A Day In The Life Of A Ptsd Patient: Flashbacks Discomfort And Hope
Traumatic life-threatening events often leave emotional scars, which, like physical scars, remain with an individual for the rest of their lives. Although we all go through a healing period following trauma, for some, the emotional scars are so deep they interfere with their ability to function normally. Post-traumatic stress disorder is a psychiatric disorder where flashbacks and memories of a traumatic event significantly disrupt patients everyday lives.
In a World Health Organization survey, it found that around 3.6 percent of the worlds population suffered from PTSD over the past 12 months. The underlying factors that lead to the development of PTSD are complex and still poorly understood however, as new research emerges, scientists are gaining a better understanding. For example, they’ve already found genetics may play a role.
Recently, Medical Daily had the chance to speak with Ruska, a 23-year-old American college student who developed PTSD after experiencing repeated physical, sexual, and emotional abuse through most of her life. Ruska, who chose to conceal her identity by using a different name, hopes that her first-hand account of what its like to live with PTSD will not only help remove some of the stigma attached to it, but also give hope to other people living with the oftentimes debilitating condition.
What were some of your earliest symptoms of PTSD and when were you diagnosed?
How does your condition affect your everyday life?
This Is What My Ptsd/cptsd Looks Like
Every morning I wake up and begin my day with limited emotional energy.
My children are my priority so I do everything I can to work around my limitations with PTSD to be available for them.
I carefully plan my schedule to avoid crowds when I have to shop.
I can make myself to go to one of my boys sporting events or a band concert, but I attend knowing that I am likely to panic and have to leave early.
One crowded, overwhelming event can sideline me for several days afterwards, so I choose my activities carefully, mindful of the probable fallout.
Still, 5 1/2 years after escaping my abusive marriage, I have nightmares and panic attacks, on almost a daily basis.
I have huge gaps in my memories of the 27 years I was married.
I avoid eating out.
I avoid places where bad things happened to me in the past.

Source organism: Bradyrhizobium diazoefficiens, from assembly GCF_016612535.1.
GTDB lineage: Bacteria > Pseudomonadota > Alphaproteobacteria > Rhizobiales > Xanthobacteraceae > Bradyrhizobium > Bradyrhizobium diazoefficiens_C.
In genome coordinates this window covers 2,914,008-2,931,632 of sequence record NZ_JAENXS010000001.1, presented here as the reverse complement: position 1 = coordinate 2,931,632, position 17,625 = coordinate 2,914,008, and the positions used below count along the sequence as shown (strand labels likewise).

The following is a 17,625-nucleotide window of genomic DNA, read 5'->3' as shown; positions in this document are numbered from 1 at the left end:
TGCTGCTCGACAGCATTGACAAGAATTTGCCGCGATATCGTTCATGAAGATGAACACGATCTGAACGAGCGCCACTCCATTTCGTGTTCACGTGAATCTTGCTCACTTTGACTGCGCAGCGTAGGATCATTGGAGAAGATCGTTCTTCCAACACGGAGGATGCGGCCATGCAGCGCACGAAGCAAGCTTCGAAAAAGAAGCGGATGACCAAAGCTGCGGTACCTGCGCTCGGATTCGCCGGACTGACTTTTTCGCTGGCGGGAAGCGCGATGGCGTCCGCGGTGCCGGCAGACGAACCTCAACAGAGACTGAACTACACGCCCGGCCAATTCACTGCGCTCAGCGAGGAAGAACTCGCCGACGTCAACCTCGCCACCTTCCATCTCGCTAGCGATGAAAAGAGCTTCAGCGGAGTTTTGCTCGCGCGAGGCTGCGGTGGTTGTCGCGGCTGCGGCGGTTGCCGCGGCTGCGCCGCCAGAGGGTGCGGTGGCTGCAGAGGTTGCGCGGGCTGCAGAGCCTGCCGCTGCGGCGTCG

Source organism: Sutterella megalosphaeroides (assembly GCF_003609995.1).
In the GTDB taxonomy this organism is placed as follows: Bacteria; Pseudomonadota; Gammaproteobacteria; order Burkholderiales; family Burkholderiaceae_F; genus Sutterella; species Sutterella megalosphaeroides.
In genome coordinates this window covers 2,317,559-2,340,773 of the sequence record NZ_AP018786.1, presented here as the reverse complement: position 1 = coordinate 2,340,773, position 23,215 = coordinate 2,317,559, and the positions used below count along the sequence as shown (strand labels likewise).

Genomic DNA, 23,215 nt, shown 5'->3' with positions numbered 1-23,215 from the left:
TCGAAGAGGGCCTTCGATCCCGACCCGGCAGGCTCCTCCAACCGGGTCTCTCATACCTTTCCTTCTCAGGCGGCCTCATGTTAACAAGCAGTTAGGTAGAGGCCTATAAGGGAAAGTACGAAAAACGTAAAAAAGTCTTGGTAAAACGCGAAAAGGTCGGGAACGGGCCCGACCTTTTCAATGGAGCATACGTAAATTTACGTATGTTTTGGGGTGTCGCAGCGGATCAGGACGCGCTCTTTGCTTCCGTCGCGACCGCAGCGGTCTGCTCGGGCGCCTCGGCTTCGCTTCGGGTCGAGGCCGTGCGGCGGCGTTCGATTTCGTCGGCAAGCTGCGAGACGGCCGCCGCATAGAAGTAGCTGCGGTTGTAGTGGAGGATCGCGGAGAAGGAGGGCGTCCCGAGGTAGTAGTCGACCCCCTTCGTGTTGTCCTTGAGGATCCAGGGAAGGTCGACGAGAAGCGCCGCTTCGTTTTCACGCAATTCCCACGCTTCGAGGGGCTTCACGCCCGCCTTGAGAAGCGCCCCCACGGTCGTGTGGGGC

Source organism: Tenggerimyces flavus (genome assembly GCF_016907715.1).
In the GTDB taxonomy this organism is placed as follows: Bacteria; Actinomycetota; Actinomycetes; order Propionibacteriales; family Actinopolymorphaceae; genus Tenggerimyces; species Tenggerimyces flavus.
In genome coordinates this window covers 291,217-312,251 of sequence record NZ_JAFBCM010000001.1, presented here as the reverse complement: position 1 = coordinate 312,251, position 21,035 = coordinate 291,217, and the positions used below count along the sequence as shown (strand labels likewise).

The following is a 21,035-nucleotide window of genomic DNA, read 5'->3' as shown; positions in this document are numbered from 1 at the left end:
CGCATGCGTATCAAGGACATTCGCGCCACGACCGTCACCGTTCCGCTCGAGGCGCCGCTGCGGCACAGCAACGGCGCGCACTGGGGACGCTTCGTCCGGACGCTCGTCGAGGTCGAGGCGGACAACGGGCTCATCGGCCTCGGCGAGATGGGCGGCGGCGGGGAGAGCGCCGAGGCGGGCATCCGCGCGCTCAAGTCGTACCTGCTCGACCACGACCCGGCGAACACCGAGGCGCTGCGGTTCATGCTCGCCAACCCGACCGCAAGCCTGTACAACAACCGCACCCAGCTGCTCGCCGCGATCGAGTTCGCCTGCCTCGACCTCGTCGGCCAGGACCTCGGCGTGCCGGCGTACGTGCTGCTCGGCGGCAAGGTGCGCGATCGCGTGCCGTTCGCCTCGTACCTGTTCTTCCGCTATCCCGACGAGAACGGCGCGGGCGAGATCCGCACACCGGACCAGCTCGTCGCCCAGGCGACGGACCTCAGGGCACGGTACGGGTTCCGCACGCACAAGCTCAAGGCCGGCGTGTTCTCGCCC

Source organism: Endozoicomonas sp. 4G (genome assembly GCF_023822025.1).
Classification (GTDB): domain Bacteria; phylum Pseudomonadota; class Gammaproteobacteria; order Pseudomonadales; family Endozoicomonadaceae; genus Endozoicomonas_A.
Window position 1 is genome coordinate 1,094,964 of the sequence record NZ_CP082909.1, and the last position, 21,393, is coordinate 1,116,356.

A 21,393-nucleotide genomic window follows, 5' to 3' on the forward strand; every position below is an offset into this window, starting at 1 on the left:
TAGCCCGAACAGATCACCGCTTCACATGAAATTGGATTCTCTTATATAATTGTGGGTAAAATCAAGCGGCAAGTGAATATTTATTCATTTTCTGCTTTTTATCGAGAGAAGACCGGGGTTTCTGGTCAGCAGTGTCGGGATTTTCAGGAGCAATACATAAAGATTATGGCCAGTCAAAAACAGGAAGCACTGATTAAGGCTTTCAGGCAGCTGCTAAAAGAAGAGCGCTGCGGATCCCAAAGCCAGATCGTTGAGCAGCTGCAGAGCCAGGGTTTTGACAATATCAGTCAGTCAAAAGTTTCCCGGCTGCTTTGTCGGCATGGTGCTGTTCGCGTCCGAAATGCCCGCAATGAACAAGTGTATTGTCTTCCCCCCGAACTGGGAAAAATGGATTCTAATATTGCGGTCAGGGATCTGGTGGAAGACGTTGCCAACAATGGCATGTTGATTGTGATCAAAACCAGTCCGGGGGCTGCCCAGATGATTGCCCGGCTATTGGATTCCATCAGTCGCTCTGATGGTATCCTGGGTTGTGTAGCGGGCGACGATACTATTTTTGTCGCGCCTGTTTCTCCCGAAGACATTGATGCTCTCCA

I havent been able to sit through a whole church service in several years, partially due to the spiritual abuse that we all were subjected to.
CPTSD is basically an emotional injury ~ an invisible illness. Since it isnt as tangible as a broken bone I frequently have to remind myself that living so much of my life on high alert and in panic mode is both emotionally and physically exhausting. I am learning to be compassionate with myself.
Being triggered is like that train. I dont usually know in advance what will trigger me and when it happens, Im totally overwhelmed and consumed by the panic of past events.
Support Is Important For Recovery
Many people experience some of the symptoms of PTSD in the first two weeks after a traumatic event, but most recover with the help of family and friends. For this reason, for a diagnosis of PTSD is not made until a month after the event. Treatment does not usually start for at least two or more weeks after a traumatic experience. However if the event is very distressing and emotions and reactions are intense, it is advisable to seek help as early as possible to understand what is happening and help recovery to start.
It is important during the first few days and weeks after a traumatic event to get whatever help is needed. This may include accessing information, people and resources that can help you to recover. Support from family and friends may be all that is needed. Otherwise, a doctor is the best place to start to get further help.
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Arousal And Reactivity Symptoms Include:
- Being easily startled
- Feeling tense or on edge
- Having difficulty sleeping
- Having angry outbursts
Arousal symptoms are usually constant, instead of being triggered by things that remind one of the traumatic events. These symptoms can make the person feel stressed and angry. They may make it hard to do daily tasks, such as sleeping, eating, or concentrating.
Common External Ptsd Triggers
- Sights, sounds, or smells associated with the trauma.
- People, locations, or things that recall the trauma.